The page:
There is a mental health crisis facing the nation’s colleges, but Woodstock resident Dr. Philip K. McCullough and his daughter Kristen M. Granchalek, a licensed clinical social worker, believe that awareness is a key.
“According to the Chronicles of Higher Education, suicide is the second leading cause of death for college students,” McCullough said.
“My daughter Kristen and I had presented workshops for student services and faculty, and when I looked at all of the material we had, I thought that it would be really easy to compile this into a handbook to give more people access to this information,” McCullough explained.
McCullough, Granchalek and Ripon College Vice President and Dean of Students Chris Ogle did just that.
Their collaboration resulted in the book “Mental Health and the Adaptation to College: A Handbook for Residence Advisors.” It was released in November and is being used at Ripon College with the hope other colleges and universities will adopt it as a resource for residence advisors and faculty.
“The college environment has changed quite a bit – 20 percent of first-year college students already are on medication for attention deficit disorder, depression and anxiety – that is one out of five,” McCullough said. “This is good for colleges because more students have the opportunity to go to college.”
But McCullough feels while the shift is good for academic institutions, it leaves residence advisors and faculty vulnerable and in need of more support and guidance.
“College already is a time of adjustment for young people. Colleges are seeing an increase in suicides on campus. If we could prevent one suicide this would all be worth it,” he continued. “The biggest issue is that while some schools might have workshops for their residence advisors, many schools do not offer any mental health training or any introduction of what to look for or how to communicate with students or respond to them.… We want this handbook to be a resource that is readily accessible.”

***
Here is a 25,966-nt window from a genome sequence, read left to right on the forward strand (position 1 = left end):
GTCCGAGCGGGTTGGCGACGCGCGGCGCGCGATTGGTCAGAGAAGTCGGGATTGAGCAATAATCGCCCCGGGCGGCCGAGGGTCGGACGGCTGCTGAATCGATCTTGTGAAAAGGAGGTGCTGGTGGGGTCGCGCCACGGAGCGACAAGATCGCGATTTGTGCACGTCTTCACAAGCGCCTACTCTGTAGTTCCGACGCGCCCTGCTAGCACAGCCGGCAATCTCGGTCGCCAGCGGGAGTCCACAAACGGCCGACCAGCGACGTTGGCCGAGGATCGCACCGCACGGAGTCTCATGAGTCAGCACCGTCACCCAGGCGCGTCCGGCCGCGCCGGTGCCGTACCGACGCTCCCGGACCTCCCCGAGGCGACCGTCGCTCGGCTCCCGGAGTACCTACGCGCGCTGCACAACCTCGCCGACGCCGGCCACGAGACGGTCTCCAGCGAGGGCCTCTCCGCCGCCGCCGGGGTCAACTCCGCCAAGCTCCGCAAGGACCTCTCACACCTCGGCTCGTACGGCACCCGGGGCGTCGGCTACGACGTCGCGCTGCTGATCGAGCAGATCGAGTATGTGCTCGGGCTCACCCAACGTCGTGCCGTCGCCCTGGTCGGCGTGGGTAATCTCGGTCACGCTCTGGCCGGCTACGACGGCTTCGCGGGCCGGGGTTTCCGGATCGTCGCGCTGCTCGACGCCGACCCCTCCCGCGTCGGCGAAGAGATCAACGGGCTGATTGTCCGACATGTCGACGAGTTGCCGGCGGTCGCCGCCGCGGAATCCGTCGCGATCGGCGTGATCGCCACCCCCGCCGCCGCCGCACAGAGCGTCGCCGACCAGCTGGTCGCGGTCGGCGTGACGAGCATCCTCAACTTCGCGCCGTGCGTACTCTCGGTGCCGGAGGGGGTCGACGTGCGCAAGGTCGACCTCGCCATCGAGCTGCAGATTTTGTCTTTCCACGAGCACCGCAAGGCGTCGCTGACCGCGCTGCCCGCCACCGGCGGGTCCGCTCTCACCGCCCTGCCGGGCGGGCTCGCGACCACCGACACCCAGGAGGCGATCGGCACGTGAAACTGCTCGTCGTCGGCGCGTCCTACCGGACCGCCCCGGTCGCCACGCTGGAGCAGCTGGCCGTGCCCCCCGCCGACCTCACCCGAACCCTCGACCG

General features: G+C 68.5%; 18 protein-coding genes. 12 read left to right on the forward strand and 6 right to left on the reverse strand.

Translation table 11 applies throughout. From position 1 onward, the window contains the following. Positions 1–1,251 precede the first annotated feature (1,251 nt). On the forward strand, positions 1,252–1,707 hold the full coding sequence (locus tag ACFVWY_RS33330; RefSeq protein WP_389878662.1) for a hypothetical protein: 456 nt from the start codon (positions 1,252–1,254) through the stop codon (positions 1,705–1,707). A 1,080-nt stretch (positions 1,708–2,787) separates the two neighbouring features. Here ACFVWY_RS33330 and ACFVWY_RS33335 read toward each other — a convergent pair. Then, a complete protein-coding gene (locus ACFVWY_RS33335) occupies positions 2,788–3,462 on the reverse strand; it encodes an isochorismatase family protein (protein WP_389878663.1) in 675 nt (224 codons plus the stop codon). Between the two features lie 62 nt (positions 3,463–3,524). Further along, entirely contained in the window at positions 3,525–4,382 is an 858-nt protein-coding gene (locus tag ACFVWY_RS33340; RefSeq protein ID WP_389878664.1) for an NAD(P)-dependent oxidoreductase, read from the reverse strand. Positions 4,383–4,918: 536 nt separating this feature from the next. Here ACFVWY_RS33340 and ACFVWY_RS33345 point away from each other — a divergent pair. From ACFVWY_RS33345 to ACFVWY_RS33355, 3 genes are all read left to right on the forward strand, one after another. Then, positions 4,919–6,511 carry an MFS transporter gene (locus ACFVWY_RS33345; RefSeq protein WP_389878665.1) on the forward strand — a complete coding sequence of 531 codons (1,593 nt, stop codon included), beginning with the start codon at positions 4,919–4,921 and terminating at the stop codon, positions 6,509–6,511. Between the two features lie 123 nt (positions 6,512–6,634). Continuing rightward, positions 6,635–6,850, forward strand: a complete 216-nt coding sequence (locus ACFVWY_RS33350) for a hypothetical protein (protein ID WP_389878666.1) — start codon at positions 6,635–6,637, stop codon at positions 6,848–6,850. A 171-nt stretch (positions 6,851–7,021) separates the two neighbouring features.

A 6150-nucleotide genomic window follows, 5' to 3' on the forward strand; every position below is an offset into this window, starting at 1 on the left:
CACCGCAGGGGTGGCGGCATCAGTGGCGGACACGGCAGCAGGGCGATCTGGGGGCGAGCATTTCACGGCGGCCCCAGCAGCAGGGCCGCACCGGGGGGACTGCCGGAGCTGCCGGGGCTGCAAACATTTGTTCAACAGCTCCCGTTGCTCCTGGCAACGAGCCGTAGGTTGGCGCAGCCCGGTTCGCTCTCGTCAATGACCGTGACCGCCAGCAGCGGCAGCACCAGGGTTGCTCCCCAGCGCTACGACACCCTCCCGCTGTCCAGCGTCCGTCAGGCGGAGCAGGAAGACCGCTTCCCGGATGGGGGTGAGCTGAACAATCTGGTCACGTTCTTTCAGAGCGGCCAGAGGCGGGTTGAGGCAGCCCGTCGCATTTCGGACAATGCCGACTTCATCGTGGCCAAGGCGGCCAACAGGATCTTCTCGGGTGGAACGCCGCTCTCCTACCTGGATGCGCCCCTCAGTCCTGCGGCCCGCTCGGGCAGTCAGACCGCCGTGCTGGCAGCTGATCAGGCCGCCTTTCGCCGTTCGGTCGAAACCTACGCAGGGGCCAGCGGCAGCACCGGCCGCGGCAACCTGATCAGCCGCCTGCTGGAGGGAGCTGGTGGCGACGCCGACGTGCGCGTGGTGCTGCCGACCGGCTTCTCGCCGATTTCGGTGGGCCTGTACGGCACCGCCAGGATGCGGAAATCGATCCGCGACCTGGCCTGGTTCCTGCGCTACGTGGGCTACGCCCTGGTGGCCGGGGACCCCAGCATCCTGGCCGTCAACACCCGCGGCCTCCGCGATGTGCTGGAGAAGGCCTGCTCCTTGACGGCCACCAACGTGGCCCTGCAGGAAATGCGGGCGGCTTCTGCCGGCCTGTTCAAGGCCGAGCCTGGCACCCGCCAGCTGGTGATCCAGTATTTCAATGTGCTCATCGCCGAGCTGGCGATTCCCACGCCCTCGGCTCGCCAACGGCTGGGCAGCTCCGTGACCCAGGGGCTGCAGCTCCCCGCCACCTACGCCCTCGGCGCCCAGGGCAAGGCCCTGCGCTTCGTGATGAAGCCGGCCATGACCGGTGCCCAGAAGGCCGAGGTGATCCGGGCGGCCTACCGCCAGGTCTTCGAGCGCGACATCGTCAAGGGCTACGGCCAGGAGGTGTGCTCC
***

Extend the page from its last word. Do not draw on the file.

The handbook covers topics such as: personal crisis; anxiety disorders and mood disorders along with substance abuse; eating disorders and body image; sexual assault; the emotional health and resilience of LGBTQ students; and suicide and other self-destructive and violent behavior, among other topics.
“Though this book is geared toward residence advisors, it is universally useful. We want to bring an awareness of what to look for, how to talk to the student in crisis and how to gain access to resources whether that be on campus, at emergency services, a crisis line or the ER. We just want to help the 300,000 residence advisors who might not have any training – to put this into their hands and give them support,” McCullough said.
McCullough teaches at the Feinberg School of Medicine at Northwestern University. His daughter Kristen Granchalek, a 2000 graduate of Woodstock High School, is cofounder of Alliance Collaborative Psychotherapy, a private therapy practice that specializes in treating young adults in transition.
“Mental Health and the Adaptation to College: a Handbook for Residence Advisors” is available through Amazon in both paperback and ebook.